Are any special accommodations available when I take the exam?
Submit the Special Accommodations Request Form if you have a disability that is covered by the American With Disabilities Act of 1990 that would affect your ability to take the examination. The form and documentation letter must be received at least 4 weeks before the exam date.
The offerings of the exam are available on this page.
How do I know what to study?
Reviewing the content outline for the examination is a great way to begin preparing for it. The content outline can help you decide whether you have the knowledge, skills, and abilities that will be tested in the Medical Writing Certification Examination. In addition, a select list of resources is available in the Applicant and Candidate Handbook. Those resources can be used to help you prepare.
What is the minimum score necessary to pass the certification examination?
As with most certification examinations, the minimum passing score is re-examined periodically using psychometrically valid procedures to ensure that passing standards are aligned with current standards of professional practice. Because a different set of questions is used in each version of the exam, steps are taken to ensure that the passing standard remains consistent regardless of the exam version being taken; this process is generally referred to as equating and is performed using candidate score data from the version of the exam being administered. Therefore, the minimum passing score cannot be determined before each version of the exam is administered.
Can you clarify the breakdown of scoring among the domains that is necessary to pass the exam?
The examination content outline identifies the percentage of questions to be included from each domain (identifying, presenting, etc.) on each administration of the exam. This distribution is based on the percentages assigned to the domains identified by the medical writing job analysis, as described in the Applicant and Candidate Handbook. Whether a candidate passes the exam, however, is based only on the total score; a specified score need not be achieved in each domain.
Is a test taker better off skipping questions or answering them all, whether they are right or wrong?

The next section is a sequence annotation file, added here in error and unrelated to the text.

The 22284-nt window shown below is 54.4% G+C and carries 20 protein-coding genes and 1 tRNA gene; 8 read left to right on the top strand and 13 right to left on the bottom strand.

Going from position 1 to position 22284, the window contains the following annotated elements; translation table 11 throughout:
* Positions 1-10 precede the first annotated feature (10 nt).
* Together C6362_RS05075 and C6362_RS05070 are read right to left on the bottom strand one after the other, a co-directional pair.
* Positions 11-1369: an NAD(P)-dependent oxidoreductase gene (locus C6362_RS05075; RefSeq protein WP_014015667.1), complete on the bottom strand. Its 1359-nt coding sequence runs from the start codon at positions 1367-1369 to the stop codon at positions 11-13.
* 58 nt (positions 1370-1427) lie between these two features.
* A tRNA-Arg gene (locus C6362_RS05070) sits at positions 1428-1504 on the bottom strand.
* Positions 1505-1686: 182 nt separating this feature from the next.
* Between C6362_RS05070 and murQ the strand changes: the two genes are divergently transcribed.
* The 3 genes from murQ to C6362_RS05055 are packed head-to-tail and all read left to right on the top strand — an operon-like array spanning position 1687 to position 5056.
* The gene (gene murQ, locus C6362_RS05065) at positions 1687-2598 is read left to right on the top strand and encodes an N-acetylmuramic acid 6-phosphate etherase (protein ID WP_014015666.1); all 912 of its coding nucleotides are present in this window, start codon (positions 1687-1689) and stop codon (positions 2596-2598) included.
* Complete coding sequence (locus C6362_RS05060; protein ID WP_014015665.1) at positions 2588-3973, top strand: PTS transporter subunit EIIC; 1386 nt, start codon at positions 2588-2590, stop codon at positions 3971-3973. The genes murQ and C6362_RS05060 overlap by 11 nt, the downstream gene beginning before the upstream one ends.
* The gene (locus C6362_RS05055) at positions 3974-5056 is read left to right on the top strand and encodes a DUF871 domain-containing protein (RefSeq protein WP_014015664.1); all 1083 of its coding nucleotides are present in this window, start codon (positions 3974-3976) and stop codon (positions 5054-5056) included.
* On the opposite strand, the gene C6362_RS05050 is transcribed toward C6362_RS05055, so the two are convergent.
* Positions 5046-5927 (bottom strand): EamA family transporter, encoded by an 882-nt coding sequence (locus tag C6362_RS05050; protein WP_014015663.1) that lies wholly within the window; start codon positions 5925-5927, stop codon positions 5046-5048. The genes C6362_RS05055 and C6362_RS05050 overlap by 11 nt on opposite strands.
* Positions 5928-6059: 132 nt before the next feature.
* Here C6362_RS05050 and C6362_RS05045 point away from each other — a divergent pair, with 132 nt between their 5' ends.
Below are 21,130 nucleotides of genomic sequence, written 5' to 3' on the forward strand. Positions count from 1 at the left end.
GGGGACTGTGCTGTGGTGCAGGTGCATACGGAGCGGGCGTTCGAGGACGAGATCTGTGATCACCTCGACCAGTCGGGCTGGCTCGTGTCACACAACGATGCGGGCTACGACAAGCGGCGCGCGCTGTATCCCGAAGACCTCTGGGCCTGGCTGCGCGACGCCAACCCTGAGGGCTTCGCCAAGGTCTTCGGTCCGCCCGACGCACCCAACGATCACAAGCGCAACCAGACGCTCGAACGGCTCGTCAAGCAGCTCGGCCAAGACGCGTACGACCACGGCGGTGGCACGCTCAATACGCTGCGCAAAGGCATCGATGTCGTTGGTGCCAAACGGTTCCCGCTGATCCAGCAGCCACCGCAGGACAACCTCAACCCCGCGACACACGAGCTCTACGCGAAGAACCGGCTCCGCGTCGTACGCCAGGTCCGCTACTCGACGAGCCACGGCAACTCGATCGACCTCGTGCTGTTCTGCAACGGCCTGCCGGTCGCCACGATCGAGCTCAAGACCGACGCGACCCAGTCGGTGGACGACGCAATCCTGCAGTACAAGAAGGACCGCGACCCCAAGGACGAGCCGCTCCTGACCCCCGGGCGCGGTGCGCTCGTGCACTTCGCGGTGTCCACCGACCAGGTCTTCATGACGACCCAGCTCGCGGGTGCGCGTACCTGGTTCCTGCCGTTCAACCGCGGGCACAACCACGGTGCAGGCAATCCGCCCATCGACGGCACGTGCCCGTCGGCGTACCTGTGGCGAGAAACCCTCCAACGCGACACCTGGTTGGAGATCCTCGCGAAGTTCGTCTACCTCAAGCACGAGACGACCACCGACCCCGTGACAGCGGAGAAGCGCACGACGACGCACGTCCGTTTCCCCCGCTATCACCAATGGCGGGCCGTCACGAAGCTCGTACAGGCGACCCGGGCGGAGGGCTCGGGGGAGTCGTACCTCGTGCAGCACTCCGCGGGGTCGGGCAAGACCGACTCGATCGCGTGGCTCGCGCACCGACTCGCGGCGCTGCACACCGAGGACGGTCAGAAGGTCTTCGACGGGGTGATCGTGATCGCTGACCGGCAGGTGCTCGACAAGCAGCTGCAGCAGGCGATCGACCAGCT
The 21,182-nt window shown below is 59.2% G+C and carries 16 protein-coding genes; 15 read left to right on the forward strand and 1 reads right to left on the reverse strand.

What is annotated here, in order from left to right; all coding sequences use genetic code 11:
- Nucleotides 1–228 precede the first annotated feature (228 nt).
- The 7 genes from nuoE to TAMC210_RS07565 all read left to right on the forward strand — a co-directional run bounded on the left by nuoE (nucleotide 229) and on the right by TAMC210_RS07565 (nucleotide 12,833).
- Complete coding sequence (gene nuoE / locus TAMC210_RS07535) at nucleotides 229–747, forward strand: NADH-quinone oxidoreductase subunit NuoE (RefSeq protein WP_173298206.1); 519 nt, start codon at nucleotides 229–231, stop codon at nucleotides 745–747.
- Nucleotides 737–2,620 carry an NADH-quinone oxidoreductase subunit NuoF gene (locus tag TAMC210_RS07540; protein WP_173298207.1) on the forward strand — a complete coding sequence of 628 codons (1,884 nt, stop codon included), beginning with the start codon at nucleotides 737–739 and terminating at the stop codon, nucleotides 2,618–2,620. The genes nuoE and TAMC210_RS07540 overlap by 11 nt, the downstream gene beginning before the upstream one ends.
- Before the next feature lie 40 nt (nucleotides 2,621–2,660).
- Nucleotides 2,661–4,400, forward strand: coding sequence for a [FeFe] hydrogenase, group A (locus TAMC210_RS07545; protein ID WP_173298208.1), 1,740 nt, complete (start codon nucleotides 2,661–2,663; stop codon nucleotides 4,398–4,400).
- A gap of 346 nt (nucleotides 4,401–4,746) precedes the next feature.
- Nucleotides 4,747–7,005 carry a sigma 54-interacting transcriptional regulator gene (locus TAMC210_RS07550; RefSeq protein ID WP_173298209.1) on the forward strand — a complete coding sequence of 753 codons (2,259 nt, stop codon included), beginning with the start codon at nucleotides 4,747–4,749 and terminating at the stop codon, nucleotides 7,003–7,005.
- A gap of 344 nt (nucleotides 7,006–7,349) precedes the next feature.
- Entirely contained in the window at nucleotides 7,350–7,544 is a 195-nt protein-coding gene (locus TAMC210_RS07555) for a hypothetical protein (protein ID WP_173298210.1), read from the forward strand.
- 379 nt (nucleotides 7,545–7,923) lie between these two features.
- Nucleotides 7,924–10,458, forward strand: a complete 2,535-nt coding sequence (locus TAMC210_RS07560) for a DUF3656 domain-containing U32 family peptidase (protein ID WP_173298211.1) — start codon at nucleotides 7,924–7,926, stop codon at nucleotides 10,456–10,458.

Questions that are answered incorrectly or are skipped entirely are treated the same (ie, wrong answers are not subtracted from right answers), so you should try to answer every question. There is no penalty (or credit) for incorrect answers, and all questions are weighted equally. As there are 4 choices for each question, you will have a 25% chance of selecting the correct answer. Because you will likely know enough to exclude at least 1 or 2 choices, your odds of getting the question correct by guessing probably exceed 25%.
If I don't have experience in an area covered in the exam, should I apply? Would I have a chance of passing the exam?
The exam includes some questions on specific areas of medical writing (for example, writing journal articles, writing for general readerships, and regulatory writing), in keeping with the breadth of medical writing as a field. However, it contains relatively few questions on any individual area, and many of the questions apply to multiple areas. If you are working as a medical writer, you should have much of the basic knowledge required for the exam. To gain background in areas where you lack experience, you can study material in the listed resources. So, in summary, you need not have experience in every area of medical writing to pass the exam.
What are some tips for taking the exam?
Review the content outline and consider studying from some of the suggested resources, especially in content areas that may be less familiar to you.
The exam consists of 125 questions, so be aware of the time remaining as you work through the exam.
Remember that there is no penalty (or credit) for wrong answers, so try to answer every question.